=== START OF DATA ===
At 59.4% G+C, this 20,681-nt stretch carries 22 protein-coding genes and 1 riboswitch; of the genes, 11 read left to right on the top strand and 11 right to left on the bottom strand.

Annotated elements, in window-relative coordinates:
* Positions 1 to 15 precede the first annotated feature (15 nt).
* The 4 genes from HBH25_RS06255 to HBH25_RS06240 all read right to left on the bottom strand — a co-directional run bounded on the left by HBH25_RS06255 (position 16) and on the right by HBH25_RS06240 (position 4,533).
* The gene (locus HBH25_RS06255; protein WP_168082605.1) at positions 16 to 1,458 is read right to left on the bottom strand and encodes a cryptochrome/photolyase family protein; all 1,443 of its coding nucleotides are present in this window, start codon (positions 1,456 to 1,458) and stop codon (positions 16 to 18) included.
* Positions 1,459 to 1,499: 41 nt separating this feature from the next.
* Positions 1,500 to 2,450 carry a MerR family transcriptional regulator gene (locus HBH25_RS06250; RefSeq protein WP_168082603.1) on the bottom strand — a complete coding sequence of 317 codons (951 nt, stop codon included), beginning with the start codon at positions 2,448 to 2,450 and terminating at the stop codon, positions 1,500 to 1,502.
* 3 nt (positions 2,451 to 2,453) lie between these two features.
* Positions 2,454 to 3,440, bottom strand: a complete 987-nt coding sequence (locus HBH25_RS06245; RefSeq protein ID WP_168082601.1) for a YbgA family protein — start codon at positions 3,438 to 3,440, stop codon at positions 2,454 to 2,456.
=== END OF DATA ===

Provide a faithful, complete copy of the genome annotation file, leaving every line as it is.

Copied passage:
At 59.4% G+C, this 20,681-nt stretch carries 22 protein-coding genes and 1 riboswitch; of the genes, 11 read left to right on the top strand and 11 right to left on the bottom strand.

Annotated elements, in window-relative coordinates:
* Positions 1 to 15 precede the first annotated feature (15 nt).
* The 4 genes from HBH25_RS06255 to HBH25_RS06240 all read right to left on the bottom strand — a co-directional run bounded on the left by HBH25_RS06255 (position 16) and on the right by HBH25_RS06240 (position 4,533).
* The gene (locus HBH25_RS06255; protein WP_168082605.1) at positions 16 to 1,458 is read right to left on the bottom strand and encodes a cryptochrome/photolyase family protein; all 1,443 of its coding nucleotides are present in this window, start codon (positions 1,456 to 1,458) and stop codon (positions 16 to 18) included.
* Positions 1,459 to 1,499: 41 nt separating this feature from the next.
* Positions 1,500 to 2,450 carry a MerR family transcriptional regulator gene (locus HBH25_RS06250; RefSeq protein WP_168082603.1) on the bottom strand — a complete coding sequence of 317 codons (951 nt, stop codon included), beginning with the start codon at positions 2,448 to 2,450 and terminating at the stop codon, positions 1,500 to 1,502.
* 3 nt (positions 2,451 to 2,453) lie between these two features.
* Positions 2,454 to 3,440, bottom strand: a complete 987-nt coding sequence (locus HBH25_RS06245; RefSeq protein ID WP_168082601.1) for a YbgA family protein — start codon at positions 3,438 to 3,440, stop codon at positions 2,454 to 2,456.